BERLIN (Reuters) - Loss-making online food takeaway firm Delivery Hero (DHER.DE) will list on Friday in a flotation that values one of Europe’s largest Internet startups at 4.4 billion euros ($5 billion) as investors bet on a rapid shift to ordering on apps.
Delivery Hero will become the fourth major online food delivery firm to go public in recent years, following GrubHub (GRUB.N), Just Eat (JE.L) and Takeaway.com (TKWY.AS), which have all seen their share price soar since listing.
Delivery Hero is on course to trade at a premium to its peers and while some analysts say this is justified by its bigger global footprint, others are concerned that it is still making heavy losses. GrubHub and Just East are both profitable.
Consultants McKinsey estimate the global food takeaway market is worth 83 billion euros, growing at just 3.5 percent a year. However, online apps are rapidly taking over from called-in orders, with McKinsey predicting they will account for 58 percent of the total market by 2020, from 36 percent in 2016.
Founded in Berlin in 2011, Delivery Hero is riding that wave and now employs more than 6,000 people, providing a digital platform to order meals from more than 150,000 restaurants in 40 countries in Europe, the Middle East, Latin America and Asia.
The listing should provide a boost to struggling German ecommerce investor Rocket Internet, which holds a 35-percent stake in Delivery Hero, although its shares came under pressure on Wednesday after U.S. meal-kit provider Blue Apron Holdings Inc (APRN.N) raised a third less than it had hoped in its IPO.
Delivery Hero priced its shares at the top end of the range on Thursday, meaning the listing is set to raise 996 million euros. Trading is due to start on Friday.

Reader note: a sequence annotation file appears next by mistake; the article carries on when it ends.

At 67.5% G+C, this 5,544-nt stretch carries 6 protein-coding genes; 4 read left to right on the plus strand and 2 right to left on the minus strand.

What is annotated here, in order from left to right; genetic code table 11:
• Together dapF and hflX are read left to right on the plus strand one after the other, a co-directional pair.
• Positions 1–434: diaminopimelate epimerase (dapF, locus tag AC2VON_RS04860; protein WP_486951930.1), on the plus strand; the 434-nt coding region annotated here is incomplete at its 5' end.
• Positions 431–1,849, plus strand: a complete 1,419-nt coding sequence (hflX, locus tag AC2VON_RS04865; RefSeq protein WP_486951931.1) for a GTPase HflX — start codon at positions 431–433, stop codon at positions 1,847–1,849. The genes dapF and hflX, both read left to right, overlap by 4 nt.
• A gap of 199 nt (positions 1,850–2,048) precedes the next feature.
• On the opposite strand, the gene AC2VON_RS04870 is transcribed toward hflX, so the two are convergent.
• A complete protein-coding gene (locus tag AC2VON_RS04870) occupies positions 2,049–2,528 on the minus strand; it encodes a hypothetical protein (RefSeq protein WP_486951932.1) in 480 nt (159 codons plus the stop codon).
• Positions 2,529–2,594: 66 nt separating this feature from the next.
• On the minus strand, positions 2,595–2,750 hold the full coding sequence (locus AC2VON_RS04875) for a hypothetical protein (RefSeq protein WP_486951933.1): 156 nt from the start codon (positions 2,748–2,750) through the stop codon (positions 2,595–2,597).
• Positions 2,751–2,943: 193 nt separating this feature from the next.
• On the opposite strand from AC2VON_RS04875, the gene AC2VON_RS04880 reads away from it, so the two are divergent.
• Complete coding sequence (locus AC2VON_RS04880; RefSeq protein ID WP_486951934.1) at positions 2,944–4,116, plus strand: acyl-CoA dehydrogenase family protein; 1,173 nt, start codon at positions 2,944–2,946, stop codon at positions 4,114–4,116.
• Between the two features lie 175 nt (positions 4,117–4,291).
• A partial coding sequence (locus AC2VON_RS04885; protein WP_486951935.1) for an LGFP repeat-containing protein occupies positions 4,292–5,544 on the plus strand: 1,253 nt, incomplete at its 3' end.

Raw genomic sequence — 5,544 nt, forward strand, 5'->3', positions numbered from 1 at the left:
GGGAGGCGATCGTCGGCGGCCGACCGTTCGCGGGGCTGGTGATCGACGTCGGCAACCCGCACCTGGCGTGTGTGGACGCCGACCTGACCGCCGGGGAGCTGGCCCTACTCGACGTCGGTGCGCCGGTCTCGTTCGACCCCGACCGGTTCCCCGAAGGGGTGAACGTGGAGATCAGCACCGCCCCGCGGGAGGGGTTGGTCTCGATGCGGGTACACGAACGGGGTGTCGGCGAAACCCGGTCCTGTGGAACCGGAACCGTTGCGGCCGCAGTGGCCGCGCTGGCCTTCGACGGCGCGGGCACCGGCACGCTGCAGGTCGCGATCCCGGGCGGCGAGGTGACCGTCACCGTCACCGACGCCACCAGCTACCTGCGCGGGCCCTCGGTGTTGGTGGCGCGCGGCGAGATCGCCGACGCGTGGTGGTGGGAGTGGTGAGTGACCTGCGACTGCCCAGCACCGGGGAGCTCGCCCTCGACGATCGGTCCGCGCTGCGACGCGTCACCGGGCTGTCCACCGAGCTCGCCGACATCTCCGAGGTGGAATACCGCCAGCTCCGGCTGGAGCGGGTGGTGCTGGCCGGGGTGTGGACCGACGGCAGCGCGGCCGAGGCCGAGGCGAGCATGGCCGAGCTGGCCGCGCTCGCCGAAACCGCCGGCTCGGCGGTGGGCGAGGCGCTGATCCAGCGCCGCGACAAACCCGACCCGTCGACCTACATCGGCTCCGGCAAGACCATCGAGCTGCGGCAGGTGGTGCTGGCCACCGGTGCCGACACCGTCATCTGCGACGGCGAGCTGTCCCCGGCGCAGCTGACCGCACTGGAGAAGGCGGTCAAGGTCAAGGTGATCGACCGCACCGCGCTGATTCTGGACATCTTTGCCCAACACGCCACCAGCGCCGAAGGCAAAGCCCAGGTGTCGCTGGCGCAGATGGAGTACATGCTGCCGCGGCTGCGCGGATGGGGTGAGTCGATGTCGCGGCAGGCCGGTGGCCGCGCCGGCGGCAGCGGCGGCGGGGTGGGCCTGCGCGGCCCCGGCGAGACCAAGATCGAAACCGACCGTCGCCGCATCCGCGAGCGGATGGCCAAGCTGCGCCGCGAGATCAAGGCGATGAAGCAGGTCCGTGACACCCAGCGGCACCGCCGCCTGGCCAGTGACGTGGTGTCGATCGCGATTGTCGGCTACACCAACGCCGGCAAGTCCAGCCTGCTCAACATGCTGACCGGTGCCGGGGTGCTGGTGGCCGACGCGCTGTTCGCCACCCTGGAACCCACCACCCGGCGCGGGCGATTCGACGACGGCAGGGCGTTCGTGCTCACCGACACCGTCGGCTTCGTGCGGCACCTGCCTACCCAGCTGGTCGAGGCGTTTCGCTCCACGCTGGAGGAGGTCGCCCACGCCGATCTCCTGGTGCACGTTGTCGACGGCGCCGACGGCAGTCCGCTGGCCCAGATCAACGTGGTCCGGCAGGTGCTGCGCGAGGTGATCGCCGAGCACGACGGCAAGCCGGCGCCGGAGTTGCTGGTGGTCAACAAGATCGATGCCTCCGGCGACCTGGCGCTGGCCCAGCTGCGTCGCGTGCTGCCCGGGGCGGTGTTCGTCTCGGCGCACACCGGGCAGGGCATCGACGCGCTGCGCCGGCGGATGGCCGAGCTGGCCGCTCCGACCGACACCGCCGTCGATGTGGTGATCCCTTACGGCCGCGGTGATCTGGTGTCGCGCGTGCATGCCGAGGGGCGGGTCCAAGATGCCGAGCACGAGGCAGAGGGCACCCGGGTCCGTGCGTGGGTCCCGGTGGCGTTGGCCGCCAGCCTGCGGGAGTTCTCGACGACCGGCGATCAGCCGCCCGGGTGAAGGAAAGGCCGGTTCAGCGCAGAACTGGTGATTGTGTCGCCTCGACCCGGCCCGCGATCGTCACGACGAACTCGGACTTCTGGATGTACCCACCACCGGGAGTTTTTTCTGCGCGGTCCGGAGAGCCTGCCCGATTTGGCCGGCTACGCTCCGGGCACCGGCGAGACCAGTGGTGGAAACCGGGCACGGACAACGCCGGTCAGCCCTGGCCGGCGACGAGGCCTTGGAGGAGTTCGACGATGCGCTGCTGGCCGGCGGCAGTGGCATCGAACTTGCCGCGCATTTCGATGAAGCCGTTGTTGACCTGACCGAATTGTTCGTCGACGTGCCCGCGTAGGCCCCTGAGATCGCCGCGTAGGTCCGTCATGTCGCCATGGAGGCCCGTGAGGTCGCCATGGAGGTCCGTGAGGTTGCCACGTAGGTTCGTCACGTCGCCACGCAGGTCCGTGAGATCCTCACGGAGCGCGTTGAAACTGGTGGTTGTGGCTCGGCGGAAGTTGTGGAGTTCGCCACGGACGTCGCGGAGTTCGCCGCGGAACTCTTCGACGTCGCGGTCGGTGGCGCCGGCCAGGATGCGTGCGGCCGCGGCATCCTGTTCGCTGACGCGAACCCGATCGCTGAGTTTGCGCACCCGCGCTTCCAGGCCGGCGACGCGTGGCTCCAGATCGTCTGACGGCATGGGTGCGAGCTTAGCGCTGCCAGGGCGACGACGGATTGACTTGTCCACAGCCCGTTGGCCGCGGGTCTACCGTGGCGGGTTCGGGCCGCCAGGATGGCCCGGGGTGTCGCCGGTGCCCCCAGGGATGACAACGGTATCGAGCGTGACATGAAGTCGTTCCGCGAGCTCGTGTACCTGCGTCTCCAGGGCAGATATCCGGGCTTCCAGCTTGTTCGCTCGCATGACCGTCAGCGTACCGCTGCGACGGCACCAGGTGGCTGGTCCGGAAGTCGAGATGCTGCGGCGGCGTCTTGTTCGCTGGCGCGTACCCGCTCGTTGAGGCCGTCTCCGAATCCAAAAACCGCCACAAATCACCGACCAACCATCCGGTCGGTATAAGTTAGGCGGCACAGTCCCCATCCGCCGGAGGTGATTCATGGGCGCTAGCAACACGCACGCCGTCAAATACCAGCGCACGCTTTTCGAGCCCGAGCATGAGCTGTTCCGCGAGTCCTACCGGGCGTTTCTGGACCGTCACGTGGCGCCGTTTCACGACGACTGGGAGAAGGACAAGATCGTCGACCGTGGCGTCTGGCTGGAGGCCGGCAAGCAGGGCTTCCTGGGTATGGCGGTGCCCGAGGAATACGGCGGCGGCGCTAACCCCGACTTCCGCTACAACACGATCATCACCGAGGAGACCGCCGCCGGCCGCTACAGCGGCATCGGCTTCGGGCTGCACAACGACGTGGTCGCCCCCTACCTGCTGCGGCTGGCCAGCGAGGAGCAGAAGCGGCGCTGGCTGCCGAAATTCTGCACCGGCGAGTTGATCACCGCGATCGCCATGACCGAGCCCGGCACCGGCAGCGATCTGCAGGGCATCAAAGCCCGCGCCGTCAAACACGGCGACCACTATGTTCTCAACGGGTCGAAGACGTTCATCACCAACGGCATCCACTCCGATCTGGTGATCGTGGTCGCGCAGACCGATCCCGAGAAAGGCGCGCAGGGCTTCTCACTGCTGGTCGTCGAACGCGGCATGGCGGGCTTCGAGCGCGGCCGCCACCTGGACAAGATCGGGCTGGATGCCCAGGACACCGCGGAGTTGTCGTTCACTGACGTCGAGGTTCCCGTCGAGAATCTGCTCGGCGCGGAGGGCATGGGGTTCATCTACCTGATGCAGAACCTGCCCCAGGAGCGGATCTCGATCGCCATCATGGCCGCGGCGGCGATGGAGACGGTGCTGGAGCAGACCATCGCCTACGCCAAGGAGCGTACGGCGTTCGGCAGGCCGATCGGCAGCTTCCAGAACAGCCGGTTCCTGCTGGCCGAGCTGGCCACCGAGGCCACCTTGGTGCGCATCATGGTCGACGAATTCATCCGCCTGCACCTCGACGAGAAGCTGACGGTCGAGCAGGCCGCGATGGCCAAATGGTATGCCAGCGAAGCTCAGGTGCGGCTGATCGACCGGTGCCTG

The price means that Delivery Hero would trade at an enterprise value of about 10 times expected sales, assuming 50-percent revenue growth and zero net debt, according to Warburg Research analyst Lucas Boventer.
That compares to eight times for Just Eat and Takeaway.com, according to Thomson Reuters SmartEstimates.
“The premium can be justified. Delivery Hero has a much greater global footprint. They have more sustainable dynamic growth prospects,” said Boventer, pointing to the firm’s exposure to emerging markets as helping to drive growth.
By contrast, Just Eat operates largely in Britain, Takeaway makes most of its sales in the Netherlands and Germany, while GrubHub focuses on the United States and London.
Northern Trust Capital Markets head of tech research, Neil Campling, was more sceptical of Delivery Hero’s investment case.
“We struggle to see a path to profitability for the business without the turning off the marketing tap which, if occurred, would likely lead to a significant reduction in order and revenue growth,” he said.
Chief Executive Niklas Ostberg says Delivery Hero is still loss-making because it is investing in less mature markets and is spending more on marketing and expanding its own delivery unit Foodora, which delivers from high-end restaurants.
Concerns about high marketing costs and a lack of profitability also weighed on Wednesday on the BlueApron IPO, compounded by Amazon.com’s (AMZN.O) industry-changing deal to buy Whole Foods Market Inc WFM.O.
A person close to the Delivery Hero IPO stressed the differences, arguing that Blue Apron’s subscription-based business model is less attractive than that of Delivery Hero, which generates income by taking a commission on meal orders.
Rocket Internet’s meal-kit company HelloFresh, which has a similar business model to Blue Apron, is also preparing for a flotation, as early as this autumn if the Delivery Hero listing is successful, sources have told Reuters.
Taking Blue Apron’s listing valuation of enterprise value at 1.9 times sales, Warburg’s Bowenter said HelloFresh could be worth 1.6 billion euros, below the last funding round which valued the company at 2 billion.